“You knew the alcohol was flowing and that they would be handsy,” she said. “Arms around the waist, kisses on the cheek. You knew they would, and you couldn’t say anything.”

If they did object?

“You’d be dismissed from the team.”

Most fans were polite, recalled Lisa Kelly, who spent a season with the Carolina Panthers about a decade ago while working full time as a paralegal. But moving through rowdy crowds, she said, usually meant trouble.

“Some of the fans’ behavior was stunning, even for me,” she said, crediting the Panthers with keeping security nearby. “What shocked me was that people said things even with the presence of security.”


Debra Katz, a Washington lawyer who for three decades has been bringing sexual harassment cases, including ones against politicians for both parties, said professional sports teams have a legal obligation to protect their cheerleaders from unwanted contact with fans.

“When they’re selling their looks and that’s part of what’s being promoted, it’s not unexpected that these employees could be subject to unwelcome touching, grabbing and the like,” Katz said. “The employers knew or reasonably should have known that the employee would be harassed, and so they have liability. They have an obligation to protect their employees.”

The fact that some teams require their cheerleaders to sign nondisclosure agreements, or NDAs, raises a red flag in these situations where harassment is likely to take place, Katz said.

“When employees with little power sign NDAs, it creates an environment where sexual harassment or improper pay can proceed because people are fearful of speaking out,” she said. “Anytime you have a profession or an industry where sexual harassment can be anticipated, putting someone under an NDA is designed to clearly protect the image and the team.”

Cheerleaders rarely report harassment cases, either because they feel it is an expected part of their job or out of fear of being removed from the team for complaining. For countless women who have worked for teams over the years, the statute of limitations, which varies by state, has most likely expired.

Handbooks and contracts provided to cheerleaders rarely have detailed information on how to handle or report harassment from fans beyond legal boilerplate. The San Francisco 49ers, who outsource oversight of their Gold Rush cheerleaders to a third party — another possible complication to claims made against some teams — included this line in the 2016 contract:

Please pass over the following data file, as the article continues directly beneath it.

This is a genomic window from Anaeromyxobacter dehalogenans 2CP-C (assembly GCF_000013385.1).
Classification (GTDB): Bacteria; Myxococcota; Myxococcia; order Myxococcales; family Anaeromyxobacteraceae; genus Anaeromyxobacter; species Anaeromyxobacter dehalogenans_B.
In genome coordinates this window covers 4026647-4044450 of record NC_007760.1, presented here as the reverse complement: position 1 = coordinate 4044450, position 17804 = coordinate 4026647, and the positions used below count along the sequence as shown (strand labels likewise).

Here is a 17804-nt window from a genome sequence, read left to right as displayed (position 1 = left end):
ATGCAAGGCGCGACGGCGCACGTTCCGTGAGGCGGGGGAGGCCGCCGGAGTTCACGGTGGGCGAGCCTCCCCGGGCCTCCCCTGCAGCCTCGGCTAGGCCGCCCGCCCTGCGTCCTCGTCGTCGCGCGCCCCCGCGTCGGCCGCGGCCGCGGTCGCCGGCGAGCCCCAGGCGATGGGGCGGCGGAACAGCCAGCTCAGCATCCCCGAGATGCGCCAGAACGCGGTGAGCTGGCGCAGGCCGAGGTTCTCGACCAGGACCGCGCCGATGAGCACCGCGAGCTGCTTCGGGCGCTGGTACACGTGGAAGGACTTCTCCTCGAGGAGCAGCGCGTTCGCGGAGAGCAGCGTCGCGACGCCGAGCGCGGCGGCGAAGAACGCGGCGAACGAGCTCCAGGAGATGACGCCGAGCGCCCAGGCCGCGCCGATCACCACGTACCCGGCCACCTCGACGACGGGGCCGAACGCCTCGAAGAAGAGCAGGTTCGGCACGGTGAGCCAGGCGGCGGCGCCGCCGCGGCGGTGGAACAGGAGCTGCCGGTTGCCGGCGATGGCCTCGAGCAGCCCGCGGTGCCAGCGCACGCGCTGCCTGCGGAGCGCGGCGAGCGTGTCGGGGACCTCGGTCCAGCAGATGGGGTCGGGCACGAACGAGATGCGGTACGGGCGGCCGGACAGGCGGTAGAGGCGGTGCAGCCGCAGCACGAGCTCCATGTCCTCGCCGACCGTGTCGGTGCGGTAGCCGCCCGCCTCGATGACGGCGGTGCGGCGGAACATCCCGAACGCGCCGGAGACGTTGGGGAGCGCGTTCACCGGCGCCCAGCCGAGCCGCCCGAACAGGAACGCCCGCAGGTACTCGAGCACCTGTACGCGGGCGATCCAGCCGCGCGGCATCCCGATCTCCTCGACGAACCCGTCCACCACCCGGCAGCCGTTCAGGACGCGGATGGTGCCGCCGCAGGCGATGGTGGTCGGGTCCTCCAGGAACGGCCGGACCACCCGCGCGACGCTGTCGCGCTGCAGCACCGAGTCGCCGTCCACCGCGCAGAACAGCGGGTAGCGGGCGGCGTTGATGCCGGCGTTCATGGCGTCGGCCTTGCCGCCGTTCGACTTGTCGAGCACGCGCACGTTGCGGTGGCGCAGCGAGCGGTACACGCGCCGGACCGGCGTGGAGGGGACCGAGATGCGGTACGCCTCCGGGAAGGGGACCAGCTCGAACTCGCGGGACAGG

“If there is ever a case where you feel uncomfortable or sense a fan that is acting inappropriately, please get immediate assistance or contact your director immediately and she will notify the security authorities.”

But few women report the situations to supervisors out of fear of retribution.

“Every employee is afraid to report sexual harassment — this is the problem,” said Minna Kotkin, a professor in employment law at Brooklyn Law School. “The courts have not been sympathetic to that argument, unfortunately. You really do have to report it, unless you can prove that reporting it is futile.”

Women who say they have been harassed by fans said that there is inherent pressure to keep quiet.

“We beat out hundreds of other girls for this position,” the former cheerleader for the Cowboys said. “It was very apparent, always there — there is always somebody else who can do this job. We never talked about these things, never questioned them.”

The attitudes of some teams were laid out in the handbooks, which further squelched complaints. Those cheering for the Cincinnati Bengals, for example, were warned sternly about insubordination, with bold, capitalized letters and underlines.

“Insubordination to even the slightest degree IS ABSOLUTELY NOT TOLERATED!!! You will be benched or dismissed!!!” said the handbook, which was submitted as part of a 2014 lawsuit. (A spokesman for the Bengals said that language was no longer in the handbook.)

“That is really shocking language,” said Joanna L. Grossman, a law professor at Southern Methodist University. “For the handbook to say you can’t question anyone in authority is to say, ‘Shut up and do as you’re told.’ You’re telling them, in essence, don’t bother complaining, because you may get fired.”


Cheerleaders are sent to hospitals, birthday parties, bar mitzvahs, office parties and supermarkets to help promote their teams. Often, they are sent without security.

A former cheerleader for the Washington Redskins recalled one especially unusual assignment.

Several years ago, she said, she and five teammates were told to drive to an address the Redskins had given them. To their surprise, it was not a business — it was a house. Inside, there was no party, no charity event, or even a large gathering of people. There were seven men in their 40s who quickly sized up the cheerleaders.

“OK, who’s single and who’s married?” said the homeowner, according to the former cheerleader.

The men were drinking and asked the women to join in, but they declined. Then the women did a two-minute dance for the men in the basement and spent the rest of the afternoon walking around the house or having awkward conversations with the men while they were watching an NFL game on TV.

“It was sketchy because we were in some dude’s house, some random house, and it was physically uncomfortable to be there,” the cheerleader said.